Lady Scotland oversees criminal prosecutions in England and Wales
Baroness Scotland has sacked her housekeeper from Tonga, because she was allegedly working in the UK illegally.
The attorney general employed Loloahi Tapui, 27, for six months, the Daily Mail reported.
She was a Home Office minister when laws were passed to fine bosses who employ illegal workers up to £10,000.
Downing St said Gordon Brown had "full confidence" in Baroness Scotland who says she hired Ms Tapui in "good faith" and thought she was entitled to work.
It is understood Ms Tapui arrived in the UK in 2003 on a temporary visa which has since expired.
Registered for tax
A spokesman for Baroness Scotland said she had "never knowingly employed an illegal immigrant".
"She hired Ms Tapui in good faith and saw documents which led her to believe that Ms Tapui was entitled to work in this country," the spokesman said.
He added that Ms Tapui, who is believed to have lived locally and been married to a UK national, was in registered employment before working for the attorney general.
He said she was registered for tax and national insurance prior to her being hired and that the attorney general had paid tax and national insurance on her wages.
"At no stage prior to the matter being raised did Baroness Scotland believe there was any question over Ms Tapui's entitlement to work."
"Ms Tapui has now been dismissed with immediate effect."
Under the Immigration, Asylum and Nationality Act, employers who knowingly take on an illegal worker face a two-year prison sentence and an unlimited fine. Those who unknowingly take on illegal workers face a maximum £10,000 fine.
When measures came into force the then home secretary Jacqui Smith said they would make it easier for employers to carry out identity checks and would deter "slipshod recruitment methods".
Keith Best, of the Immigration Advisory Service, said it meant employers had to comply with Border Agency guidelines - including checking visa status on passports. Those who fail to do so can face a "civil penalty" of £10,000 per worker.
"The perusal of a National Insurance certificate in itself is insufficient to escape a civil penalty," he told the BBC.
If the documents checked were not those the Border Agency requires, it was "inevitable" she would face a civil penalty, he said, but added it was extremely unlikely she would face a criminal prosecution.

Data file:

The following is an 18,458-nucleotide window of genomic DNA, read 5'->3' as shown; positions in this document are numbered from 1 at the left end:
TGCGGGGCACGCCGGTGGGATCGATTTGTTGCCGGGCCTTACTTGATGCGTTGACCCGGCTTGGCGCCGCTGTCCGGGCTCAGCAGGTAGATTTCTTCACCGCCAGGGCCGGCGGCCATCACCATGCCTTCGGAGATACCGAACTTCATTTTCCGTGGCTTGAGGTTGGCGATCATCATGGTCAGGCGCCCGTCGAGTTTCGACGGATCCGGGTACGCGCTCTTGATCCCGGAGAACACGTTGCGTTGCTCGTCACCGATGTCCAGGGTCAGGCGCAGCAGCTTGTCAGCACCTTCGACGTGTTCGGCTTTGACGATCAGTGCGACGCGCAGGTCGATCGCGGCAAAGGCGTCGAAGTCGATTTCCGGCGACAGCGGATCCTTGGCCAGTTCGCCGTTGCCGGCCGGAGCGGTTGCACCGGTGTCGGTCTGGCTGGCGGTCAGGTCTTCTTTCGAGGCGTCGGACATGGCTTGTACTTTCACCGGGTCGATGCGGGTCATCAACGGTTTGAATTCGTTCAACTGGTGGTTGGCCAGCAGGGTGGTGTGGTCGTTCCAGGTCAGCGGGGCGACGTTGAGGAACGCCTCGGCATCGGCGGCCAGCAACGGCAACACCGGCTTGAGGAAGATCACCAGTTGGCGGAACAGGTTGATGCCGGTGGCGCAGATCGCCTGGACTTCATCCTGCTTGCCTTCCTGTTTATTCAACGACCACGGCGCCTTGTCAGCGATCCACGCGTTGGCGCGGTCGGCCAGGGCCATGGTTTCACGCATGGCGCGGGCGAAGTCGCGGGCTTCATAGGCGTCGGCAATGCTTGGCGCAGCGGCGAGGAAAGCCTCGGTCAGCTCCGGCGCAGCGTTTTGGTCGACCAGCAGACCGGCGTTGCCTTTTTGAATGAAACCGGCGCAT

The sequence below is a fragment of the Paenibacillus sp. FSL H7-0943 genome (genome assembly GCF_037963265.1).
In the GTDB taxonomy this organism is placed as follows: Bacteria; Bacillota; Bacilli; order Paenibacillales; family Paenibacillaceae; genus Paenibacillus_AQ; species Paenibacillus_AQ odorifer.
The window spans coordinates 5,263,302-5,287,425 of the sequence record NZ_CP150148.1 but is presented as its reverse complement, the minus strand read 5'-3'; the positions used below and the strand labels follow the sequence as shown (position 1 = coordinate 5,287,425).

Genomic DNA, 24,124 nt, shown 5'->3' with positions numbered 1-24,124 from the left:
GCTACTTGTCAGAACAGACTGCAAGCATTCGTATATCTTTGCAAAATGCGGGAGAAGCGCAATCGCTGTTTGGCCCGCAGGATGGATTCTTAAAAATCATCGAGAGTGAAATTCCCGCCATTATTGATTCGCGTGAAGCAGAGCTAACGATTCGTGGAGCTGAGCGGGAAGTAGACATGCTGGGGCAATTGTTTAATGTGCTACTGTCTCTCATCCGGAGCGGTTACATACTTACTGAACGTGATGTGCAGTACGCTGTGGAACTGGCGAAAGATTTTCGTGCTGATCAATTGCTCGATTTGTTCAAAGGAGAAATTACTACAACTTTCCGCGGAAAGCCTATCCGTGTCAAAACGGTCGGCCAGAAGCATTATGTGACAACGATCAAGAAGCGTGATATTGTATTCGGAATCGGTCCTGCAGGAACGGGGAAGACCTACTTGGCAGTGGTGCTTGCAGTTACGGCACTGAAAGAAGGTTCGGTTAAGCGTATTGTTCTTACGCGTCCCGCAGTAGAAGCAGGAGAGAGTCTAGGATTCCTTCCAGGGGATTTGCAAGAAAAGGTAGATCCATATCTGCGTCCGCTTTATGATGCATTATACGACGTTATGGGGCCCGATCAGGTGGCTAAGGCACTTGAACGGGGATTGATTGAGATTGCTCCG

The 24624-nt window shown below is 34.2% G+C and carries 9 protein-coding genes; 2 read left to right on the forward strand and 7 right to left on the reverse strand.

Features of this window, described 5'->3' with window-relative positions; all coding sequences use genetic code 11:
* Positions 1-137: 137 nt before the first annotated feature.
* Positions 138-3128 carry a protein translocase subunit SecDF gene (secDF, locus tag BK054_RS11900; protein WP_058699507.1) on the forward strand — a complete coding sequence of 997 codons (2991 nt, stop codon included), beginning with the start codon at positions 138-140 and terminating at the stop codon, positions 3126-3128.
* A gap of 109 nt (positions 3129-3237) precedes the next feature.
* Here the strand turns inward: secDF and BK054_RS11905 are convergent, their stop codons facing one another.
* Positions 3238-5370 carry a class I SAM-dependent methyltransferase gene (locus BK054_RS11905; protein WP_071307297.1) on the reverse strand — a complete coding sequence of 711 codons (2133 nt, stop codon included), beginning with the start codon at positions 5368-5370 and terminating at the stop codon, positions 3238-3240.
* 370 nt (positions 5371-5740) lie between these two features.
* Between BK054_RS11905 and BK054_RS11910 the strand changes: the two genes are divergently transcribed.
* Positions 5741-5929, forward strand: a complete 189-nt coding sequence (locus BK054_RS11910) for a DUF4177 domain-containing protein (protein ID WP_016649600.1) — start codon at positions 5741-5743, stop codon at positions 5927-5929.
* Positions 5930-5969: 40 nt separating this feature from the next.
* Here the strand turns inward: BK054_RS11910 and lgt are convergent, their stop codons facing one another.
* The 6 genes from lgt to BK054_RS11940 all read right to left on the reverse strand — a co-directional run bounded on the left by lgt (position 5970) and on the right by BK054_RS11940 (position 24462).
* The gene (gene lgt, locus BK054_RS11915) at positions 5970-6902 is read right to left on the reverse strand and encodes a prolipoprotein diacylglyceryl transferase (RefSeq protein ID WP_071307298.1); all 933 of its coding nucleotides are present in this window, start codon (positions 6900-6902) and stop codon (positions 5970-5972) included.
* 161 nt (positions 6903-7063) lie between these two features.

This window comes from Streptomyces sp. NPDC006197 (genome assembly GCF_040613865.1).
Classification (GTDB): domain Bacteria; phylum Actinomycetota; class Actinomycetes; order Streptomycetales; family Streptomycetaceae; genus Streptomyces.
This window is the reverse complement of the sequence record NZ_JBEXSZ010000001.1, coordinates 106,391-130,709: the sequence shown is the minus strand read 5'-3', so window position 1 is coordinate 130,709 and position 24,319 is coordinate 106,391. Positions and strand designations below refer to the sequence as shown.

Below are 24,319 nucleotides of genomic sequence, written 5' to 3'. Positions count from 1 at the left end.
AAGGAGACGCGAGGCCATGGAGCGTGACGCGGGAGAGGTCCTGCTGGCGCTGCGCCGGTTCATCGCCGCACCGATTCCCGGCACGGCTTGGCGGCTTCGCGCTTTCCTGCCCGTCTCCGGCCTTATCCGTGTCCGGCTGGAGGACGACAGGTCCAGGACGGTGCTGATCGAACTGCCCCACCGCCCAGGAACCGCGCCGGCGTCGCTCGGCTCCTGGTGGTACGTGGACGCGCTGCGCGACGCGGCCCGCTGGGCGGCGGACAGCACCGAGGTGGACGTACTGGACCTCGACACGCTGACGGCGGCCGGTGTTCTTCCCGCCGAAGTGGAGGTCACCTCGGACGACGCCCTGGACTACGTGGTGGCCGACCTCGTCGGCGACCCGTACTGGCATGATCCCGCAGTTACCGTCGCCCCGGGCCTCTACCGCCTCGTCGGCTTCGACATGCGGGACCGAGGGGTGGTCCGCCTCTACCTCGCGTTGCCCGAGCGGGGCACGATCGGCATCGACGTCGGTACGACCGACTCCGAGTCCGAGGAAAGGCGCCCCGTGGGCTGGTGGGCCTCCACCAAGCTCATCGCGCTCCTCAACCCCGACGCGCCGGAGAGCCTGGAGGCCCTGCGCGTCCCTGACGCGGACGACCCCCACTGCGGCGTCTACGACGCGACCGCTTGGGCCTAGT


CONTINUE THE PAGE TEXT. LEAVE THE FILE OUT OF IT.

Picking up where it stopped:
"To be prosecuted criminally for employing somebody illegally, you have to knowingly do so. And I would have thought it's incomprehensible or beyond doubt that a government minister would knowingly employ an illegal migrant."
Labour MP Keith Vaz, chairman of the home affairs select committee, said he believed Baroness Scotland would have "satisfied herself" that all the necessary checks had been done.
"I am sure she would have done everything that was proper and right," he told BBC Radio 4's World At One.
However, he said there were "grey areas" in how the law was being interpreted and a single database was needed to give employers access to information about an individual's immigrant status, right to work and ability to claim benefits.
The Conservatives said the attorney general had got it "badly wrong" over the issue.
Shadow home secretary Chris Grayling said: "This is a government that says all small employers should be prosecuted if they don't know the immigration status of their employees and yet we have senior ministers who can't be bothered to make the checks themselves.
The BBC's political correspondent Gillian Hargreaves said that until Baroness Scotland clarified what documents she viewed prior to hiring Ms Tapui she would remain under pressure.
Baroness Scotland was appointed attorney general by Gordon Brown when he became prime minister in June 2007, becoming the first woman to hold the post.
She advises the government on issues of domestic and international law and attends cabinet when matters with major legal repercussions are discussed.